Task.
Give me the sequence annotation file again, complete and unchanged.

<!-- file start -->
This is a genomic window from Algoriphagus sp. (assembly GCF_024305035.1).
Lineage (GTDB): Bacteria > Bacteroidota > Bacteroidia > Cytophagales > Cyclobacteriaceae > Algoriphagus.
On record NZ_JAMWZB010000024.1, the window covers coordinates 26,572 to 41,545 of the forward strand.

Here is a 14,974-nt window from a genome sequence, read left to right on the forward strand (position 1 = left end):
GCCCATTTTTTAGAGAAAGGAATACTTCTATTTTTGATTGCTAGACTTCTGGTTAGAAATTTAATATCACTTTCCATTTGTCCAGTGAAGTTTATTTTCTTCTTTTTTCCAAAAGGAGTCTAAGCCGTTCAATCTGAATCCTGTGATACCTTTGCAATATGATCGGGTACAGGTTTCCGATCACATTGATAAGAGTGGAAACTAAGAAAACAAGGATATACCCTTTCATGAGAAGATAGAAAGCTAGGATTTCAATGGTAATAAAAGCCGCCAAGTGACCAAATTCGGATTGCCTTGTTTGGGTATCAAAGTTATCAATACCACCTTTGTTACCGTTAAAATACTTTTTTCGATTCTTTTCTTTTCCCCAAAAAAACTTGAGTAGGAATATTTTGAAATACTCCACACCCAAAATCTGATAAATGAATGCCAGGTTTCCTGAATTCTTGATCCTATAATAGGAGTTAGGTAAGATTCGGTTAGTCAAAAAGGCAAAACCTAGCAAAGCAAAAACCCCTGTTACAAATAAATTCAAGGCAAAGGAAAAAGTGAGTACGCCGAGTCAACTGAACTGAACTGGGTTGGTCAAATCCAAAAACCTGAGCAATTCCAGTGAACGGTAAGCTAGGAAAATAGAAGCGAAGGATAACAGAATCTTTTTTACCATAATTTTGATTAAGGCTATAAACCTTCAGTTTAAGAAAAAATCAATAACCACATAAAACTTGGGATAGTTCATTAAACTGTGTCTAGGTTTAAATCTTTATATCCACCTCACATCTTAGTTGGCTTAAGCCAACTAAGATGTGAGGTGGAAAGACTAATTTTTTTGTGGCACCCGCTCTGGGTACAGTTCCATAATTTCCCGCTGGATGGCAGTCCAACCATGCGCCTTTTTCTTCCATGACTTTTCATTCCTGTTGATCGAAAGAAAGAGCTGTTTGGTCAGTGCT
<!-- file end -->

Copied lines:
This is a genomic window from Algoriphagus sp. (assembly GCF_024305035.1).
Lineage (GTDB): Bacteria > Bacteroidota > Bacteroidia > Cytophagales > Cyclobacteriaceae > Algoriphagus.
On record NZ_JAMWZB010000024.1, the window covers coordinates 26,572 to 41,545 of the forward strand.

Here is a 14,974-nt window from a genome sequence, read left to right on the forward strand (position 1 = left end):
GCCCATTTTTTAGAGAAAGGAATACTTCTATTTTTGATTGCTAGACTTCTGGTTAGAAATTTAATATCACTTTCCATTTGTCCAGTGAAGTTTATTTTCTTCTTTTTTCCAAAAGGAGTCTAAGCCGTTCAATCTGAATCCTGTGATACCTTTGCAATATGATCGGGTACAGGTTTCCGATCACATTGATAAGAGTGGAAACTAAGAAAACAAGGATATACCCTTTCATGAGAAGATAGAAAGCTAGGATTTCAATGGTAATAAAAGCCGCCAAGTGACCAAATTCGGATTGCCTTGTTTGGGTATCAAAGTTATCAATACCACCTTTGTTACCGTTAAAATACTTTTTTCGATTCTTTTCTTTTCCCCAAAAAAACTTGAGTAGGAATATTTTGAAATACTCCACACCCAAAATCTGATAAATGAATGCCAGGTTTCCTGAATTCTTGATCCTATAATAGGAGTTAGGTAAGATTCGGTTAGTCAAAAAGGCAAAACCTAGCAAAGCAAAAACCCCTGTTACAAATAAATTCAAGGCAAAGGAAAAAGTGAGTACGCCGAGTCAACTGAACTGAACTGGGTTGGTCAAATCCAAAAACCTGAGCAATTCCAGTGAACGGTAAGCTAGGAAAATAGAAGCGAAGGATAACAGAATCTTTTTTACCATAATTTTGATTAAGGCTATAAACCTTCAGTTTAAGAAAAAATCAATAACCACATAAAACTTGGGATAGTTCATTAAACTGTGTCTAGGTTTAAATCTTTATATCCACCTCACATCTTAGTTGGCTTAAGCCAACTAAGATGTGAGGTGGAAAGACTAATTTTTTTGTGGCACCCGCTCTGGGTACAGTTCCATAATTTCCCGCTGGATGGCAGTCCAACCATGCGCCTTTTTCTTCCATGACTTTTCATTCCTGTTGATCGAAAGAAAGAGCTGTTTGGTCAGTGCT